Thanks to a green tax break, co-location providers and cloud services get cheaper electricity than in-house IT, says Peter Judge
This month the UK’s Climate Change Agreement (CCA) for data centres came into force. And it looks like good news – especially for shared colocation space providers.
Government intervention in any industry is always going to be controversial. Everyone from farmers to steel smelters thinks that they are standing on their own two feet, while everyone else is milking the state for handouts and tax breaks. Any government intervention has to be carefully put together, to achieve the intended goals and not create perverse incentives or waste public money.
In this case, the data centre sector has been classified as a high intensity sector which uses energy for business goals. Owners can get exemption from carbon taxes on the electricity they use, as long as they promise to improve their efficiency. So in the long run, they will use less electricity (or at least use it more efficiently).
The bottom line for data centre owners in the UK is they can now get a roughly 10 percent reduction in their electricity bill . If they spend £3 million a year on electricity, they save £150 thousand to £390 thousand, depending which carbon taxes they pay.
To earn this, the sector as a whole must achieve a 15 percent improvement in PUE by 2020, compared with 2011 levels, and individual sites have to cut their non-IT electricity use by 30 percent.
So overall, does the environment gain? Well it could be argued that, since electricity costs money, data centres would have cut their energy use anyway to the minimum, with or without the CCA.
Under this argument, the government is giving away tax money to pay businesses to do what they would have done anway.
But data centre owners say that if there were no CCA, high electricity prices would stunt their business, and result in less data centre capacity built in Britain.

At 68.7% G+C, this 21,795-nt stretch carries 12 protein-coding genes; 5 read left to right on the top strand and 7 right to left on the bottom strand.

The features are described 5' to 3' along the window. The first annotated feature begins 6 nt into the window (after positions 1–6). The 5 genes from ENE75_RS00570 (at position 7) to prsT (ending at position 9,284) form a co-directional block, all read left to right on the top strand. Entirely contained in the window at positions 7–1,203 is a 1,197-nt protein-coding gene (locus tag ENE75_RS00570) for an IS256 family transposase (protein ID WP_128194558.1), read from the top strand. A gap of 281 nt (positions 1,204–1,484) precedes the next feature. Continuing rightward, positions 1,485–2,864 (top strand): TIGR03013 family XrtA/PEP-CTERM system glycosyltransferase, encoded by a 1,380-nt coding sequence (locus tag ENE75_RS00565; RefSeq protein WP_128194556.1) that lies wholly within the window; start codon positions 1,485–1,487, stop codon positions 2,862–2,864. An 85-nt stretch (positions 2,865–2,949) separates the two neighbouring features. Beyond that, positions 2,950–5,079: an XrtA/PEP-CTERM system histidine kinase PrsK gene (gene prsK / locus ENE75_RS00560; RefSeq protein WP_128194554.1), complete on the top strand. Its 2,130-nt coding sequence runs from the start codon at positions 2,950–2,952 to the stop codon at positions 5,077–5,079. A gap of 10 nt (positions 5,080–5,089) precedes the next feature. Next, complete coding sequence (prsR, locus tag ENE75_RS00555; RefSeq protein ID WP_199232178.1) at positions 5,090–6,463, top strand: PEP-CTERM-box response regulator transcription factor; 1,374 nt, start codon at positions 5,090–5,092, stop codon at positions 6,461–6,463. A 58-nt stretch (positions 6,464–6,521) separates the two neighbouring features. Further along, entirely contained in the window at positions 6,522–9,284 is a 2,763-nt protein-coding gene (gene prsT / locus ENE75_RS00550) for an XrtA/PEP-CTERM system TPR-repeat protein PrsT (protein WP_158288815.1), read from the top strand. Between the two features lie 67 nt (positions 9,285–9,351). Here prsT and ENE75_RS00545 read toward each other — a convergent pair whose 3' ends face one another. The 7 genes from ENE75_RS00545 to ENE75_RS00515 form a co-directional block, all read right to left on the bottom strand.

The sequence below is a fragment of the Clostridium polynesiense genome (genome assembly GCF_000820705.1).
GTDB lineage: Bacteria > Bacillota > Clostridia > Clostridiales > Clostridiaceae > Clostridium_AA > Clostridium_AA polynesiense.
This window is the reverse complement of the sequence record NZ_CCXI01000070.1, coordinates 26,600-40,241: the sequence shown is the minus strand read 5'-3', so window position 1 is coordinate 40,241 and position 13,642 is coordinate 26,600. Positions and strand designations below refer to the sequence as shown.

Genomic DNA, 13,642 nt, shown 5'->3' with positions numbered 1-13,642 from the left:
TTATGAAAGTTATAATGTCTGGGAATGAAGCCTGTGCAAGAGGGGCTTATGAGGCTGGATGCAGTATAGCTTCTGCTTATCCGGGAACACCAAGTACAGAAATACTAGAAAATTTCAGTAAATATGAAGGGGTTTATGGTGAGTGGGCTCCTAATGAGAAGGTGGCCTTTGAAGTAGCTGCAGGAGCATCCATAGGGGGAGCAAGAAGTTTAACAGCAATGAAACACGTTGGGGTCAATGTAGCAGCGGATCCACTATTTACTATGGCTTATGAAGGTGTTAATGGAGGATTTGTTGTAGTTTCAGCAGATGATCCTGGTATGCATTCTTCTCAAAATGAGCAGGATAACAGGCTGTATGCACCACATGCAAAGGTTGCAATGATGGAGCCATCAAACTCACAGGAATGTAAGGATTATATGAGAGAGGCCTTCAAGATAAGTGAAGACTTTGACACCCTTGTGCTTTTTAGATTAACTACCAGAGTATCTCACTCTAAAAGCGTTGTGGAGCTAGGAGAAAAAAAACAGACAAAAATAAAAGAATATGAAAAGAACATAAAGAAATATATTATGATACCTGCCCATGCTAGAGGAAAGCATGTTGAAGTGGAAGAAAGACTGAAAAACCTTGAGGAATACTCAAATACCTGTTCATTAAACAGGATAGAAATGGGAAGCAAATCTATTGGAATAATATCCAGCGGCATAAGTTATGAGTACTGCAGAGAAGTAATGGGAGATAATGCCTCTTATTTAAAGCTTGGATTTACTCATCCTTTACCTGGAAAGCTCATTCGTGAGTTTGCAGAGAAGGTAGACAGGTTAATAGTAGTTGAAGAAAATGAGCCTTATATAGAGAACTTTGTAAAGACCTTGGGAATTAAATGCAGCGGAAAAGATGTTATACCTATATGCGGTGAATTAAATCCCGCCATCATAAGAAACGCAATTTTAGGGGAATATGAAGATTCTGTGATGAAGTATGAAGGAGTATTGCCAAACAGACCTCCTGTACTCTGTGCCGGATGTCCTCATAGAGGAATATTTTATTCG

And, since this is a global market (give or take the anti-NSA marketing of in-country data storage) those data centres would still be built elsewhere, using the same energy or more, so the environment would lose a little and Britain’s economy would lose a lot.
But there is an interesting consequence, that’s been noted in several places. Only providers offering data centre space can apply. The CCA does not explicitly bar enterprises from applying on the basis of their own data centres, but you only qualify for the CCA for energy used in a data centre, and you can only meet the criteria if the majority of your company’s energy is used in this way.
Enterprise IT departments can’t get the rebate.
Paying a premium for in-house IT
In-house IT is already facing competition from cloud services which offer an economy of scale. And now, the cloud providers will benefit from cheaper power, which must increase the pressure to use servers in shared spaces instead of your own IT facilities.
I did ask London data centre provider LDeX whether the CCA is such a big deal. Is it worth going for, and will savings get passed on? The reply shot back: “Yes, definitely”. And other colos will do the same.
So colo prices will go down because of the CCA. That changes the market. But is it a perverse incentive? Arguably not, since those shared spaces already had economy of scale advantages, and for most users, it’s not just a question of price.
Already firms running their own data centres are (to some extent) paying a premium to do so. If that premium is justified, then they will continue.
Britain’s data centre landscape is changing rapidly anyway. The CCA will certainly affect it, but we may never know what actual difference it makes.
This article appeared on Green Data Center News.
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